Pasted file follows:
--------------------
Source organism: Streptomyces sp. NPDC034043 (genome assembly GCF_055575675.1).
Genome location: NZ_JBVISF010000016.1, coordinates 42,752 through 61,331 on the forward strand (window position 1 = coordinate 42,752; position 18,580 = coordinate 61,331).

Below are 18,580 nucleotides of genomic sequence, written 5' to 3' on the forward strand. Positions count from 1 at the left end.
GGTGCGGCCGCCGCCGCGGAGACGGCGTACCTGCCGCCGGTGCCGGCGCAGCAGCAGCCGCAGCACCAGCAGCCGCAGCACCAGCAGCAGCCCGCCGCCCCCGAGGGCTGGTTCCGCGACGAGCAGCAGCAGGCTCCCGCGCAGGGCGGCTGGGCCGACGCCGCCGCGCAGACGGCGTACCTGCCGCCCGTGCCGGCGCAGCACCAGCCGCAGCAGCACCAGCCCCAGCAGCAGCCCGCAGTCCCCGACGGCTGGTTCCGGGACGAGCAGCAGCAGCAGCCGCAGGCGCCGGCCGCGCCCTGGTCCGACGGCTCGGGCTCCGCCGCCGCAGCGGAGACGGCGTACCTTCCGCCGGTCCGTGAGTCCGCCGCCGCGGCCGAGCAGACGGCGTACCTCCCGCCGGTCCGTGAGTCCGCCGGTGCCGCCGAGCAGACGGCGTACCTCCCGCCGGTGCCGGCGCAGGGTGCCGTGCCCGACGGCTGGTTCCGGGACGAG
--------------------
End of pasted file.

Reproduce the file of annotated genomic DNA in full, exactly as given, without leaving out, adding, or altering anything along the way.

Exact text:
Source organism: Streptomyces sp. NPDC034043 (genome assembly GCF_055575675.1).
Genome location: NZ_JBVISF010000016.1, coordinates 42,752 through 61,331 on the forward strand (window position 1 = coordinate 42,752; position 18,580 = coordinate 61,331).

Below are 18,580 nucleotides of genomic sequence, written 5' to 3' on the forward strand. Positions count from 1 at the left end.
GGTGCGGCCGCCGCCGCGGAGACGGCGTACCTGCCGCCGGTGCCGGCGCAGCAGCAGCCGCAGCACCAGCAGCCGCAGCACCAGCAGCAGCCCGCCGCCCCCGAGGGCTGGTTCCGCGACGAGCAGCAGCAGGCTCCCGCGCAGGGCGGCTGGGCCGACGCCGCCGCGCAGACGGCGTACCTGCCGCCCGTGCCGGCGCAGCACCAGCCGCAGCAGCACCAGCCCCAGCAGCAGCCCGCAGTCCCCGACGGCTGGTTCCGGGACGAGCAGCAGCAGCAGCCGCAGGCGCCGGCCGCGCCCTGGTCCGACGGCTCGGGCTCCGCCGCCGCAGCGGAGACGGCGTACCTTCCGCCGGTCCGTGAGTCCGCCGCCGCGGCCGAGCAGACGGCGTACCTCCCGCCGGTCCGTGAGTCCGCCGGTGCCGCCGAGCAGACGGCGTACCTCCCGCCGGTGCCGGCGCAGGGTGCCGTGCCCGACGGCTGGTTCCGGGACGAG